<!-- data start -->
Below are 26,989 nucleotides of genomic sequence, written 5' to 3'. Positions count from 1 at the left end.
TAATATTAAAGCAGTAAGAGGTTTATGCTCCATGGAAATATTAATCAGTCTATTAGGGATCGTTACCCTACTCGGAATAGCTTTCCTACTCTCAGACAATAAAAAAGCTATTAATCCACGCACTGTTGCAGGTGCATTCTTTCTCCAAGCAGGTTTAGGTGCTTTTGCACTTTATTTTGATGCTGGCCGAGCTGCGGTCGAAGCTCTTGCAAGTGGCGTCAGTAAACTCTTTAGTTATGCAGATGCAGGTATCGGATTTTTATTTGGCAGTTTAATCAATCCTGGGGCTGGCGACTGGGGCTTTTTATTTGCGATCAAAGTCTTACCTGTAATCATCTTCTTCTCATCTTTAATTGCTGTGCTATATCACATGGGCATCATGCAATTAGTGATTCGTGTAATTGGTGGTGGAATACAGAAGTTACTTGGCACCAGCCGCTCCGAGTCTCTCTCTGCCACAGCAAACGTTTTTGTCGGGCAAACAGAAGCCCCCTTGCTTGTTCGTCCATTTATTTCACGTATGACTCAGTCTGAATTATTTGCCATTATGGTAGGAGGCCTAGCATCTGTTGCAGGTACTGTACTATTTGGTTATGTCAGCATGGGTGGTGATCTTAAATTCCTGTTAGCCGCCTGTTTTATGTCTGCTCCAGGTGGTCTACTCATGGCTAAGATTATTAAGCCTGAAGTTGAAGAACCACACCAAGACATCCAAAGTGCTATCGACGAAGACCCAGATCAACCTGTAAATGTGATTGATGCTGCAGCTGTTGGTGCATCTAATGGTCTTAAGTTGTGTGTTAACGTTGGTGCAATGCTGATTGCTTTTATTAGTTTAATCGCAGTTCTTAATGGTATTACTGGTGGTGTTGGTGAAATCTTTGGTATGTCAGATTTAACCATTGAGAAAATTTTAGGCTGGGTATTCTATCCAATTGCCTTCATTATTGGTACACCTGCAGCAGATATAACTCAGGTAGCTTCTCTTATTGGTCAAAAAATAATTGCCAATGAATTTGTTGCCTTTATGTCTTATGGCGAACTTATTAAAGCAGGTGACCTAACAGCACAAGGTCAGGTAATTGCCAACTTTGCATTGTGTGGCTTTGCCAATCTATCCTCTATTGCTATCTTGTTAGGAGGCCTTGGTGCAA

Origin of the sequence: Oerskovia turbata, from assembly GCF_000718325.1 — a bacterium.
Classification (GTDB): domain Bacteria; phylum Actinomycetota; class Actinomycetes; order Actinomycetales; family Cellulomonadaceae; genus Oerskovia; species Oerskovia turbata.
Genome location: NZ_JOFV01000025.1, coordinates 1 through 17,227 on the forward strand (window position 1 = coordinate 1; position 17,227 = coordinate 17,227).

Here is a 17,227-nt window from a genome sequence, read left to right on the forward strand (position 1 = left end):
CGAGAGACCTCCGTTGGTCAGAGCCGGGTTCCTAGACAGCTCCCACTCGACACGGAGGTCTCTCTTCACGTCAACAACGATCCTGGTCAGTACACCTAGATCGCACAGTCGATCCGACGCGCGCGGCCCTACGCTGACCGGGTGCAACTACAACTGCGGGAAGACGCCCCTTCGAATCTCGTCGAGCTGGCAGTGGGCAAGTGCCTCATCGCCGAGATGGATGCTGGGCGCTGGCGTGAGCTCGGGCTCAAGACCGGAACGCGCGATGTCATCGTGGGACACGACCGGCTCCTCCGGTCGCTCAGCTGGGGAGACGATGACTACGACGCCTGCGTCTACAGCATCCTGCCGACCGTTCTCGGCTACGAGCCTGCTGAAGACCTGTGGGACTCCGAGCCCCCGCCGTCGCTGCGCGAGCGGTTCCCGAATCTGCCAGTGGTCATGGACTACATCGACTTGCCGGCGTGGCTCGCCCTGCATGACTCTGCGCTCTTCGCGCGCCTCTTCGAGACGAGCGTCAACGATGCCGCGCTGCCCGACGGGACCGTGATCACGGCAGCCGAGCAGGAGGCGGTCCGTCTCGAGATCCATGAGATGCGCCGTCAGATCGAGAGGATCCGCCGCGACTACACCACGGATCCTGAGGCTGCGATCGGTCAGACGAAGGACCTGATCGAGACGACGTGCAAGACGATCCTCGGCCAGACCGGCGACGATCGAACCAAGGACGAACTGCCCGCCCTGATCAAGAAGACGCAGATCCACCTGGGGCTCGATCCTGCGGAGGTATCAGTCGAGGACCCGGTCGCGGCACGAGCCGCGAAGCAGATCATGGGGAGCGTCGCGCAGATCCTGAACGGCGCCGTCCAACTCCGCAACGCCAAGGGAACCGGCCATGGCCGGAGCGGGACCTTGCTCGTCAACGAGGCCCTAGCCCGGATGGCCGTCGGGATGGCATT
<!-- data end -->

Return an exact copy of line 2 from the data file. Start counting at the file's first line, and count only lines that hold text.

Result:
TAATATTAAAGCAGTAAGAGGTTTATGCTCCATGGAAATATTAATCAGTCTATTAGGGATCGTTACCCTACTCGGAATAGCTTTCCTACTCTCAGACAATAAAAAAGCTATTAATCCACGCACTGTTGCAGGTGCATTCTTTCTCCAAGCAGGTTTAGGTGCTTTTGCACTTTATTTTGATGCTGGCCGAGCTGCGGTCGAAGCTCTTGCAAGTGGCGTCAGTAAACTCTTTAGTTATGCAGATGCAGGTATCGGATTTTTATTTGGCAGTTTAATCAATCCTGGGGCTGGCGACTGGGGCTTTTTATTTGCGATCAAAGTCTTACCTGTAATCATCTTCTTCTCATCTTTAATTGCTGTGCTATATCACATGGGCATCATGCAATTAGTGATTCGTGTAATTGGTGGTGGAATACAGAAGTTACTTGGCACCAGCCGCTCCGAGTCTCTCTCTGCCACAGCAAACGTTTTTGTCGGGCAAACAGAAGCCCCCTTGCTTGTTCGTCCATTTATTTCACGTATGACTCAGTCTGAATTATTTGCCATTATGGTAGGAGGCCTAGCATCTGTTGCAGGTACTGTACTATTTGGTTATGTCAGCATGGGTGGTGATCTTAAATTCCTGTTAGCCGCCTGTTTTATGTCTGCTCCAGGTGGTCTACTCATGGCTAAGATTATTAAGCCTGAAGTTGAAGAACCACACCAAGACATCCAAAGTGCTATCGACGAAGACCCAGATCAACCTGTAAATGTGATTGATGCTGCAGCTGTTGGTGCATCTAATGGTCTTAAGTTGTGTGTTAACGTTGGTGCAATGCTGATTGCTTTTATTAGTTTAATCGCAGTTCTTAATGGTATTACTGGTGGTGTTGGTGAAATCTTTGGTATGTCAGATTTAACCATTGAGAAAATTTTAGGCTGGGTATTCTATCCAATTGCCTTCATTATTGGTACACCTGCAGCAGATATAACTCAGGTAGCTTCTCTTATTGGTCAAAAAATAATTGCCAATGAATTTGTTGCCTTTATGTCTTATGGCGAACTTATTAAAGCAGGTGACCTAACAGCACAAGGTCAGGTAATTGCCAACTTTGCATTGTGTGGCTTTGCCAATCTATCCTCTATTGCTATCTTGTTAGGAGGCCTTGGTGCAA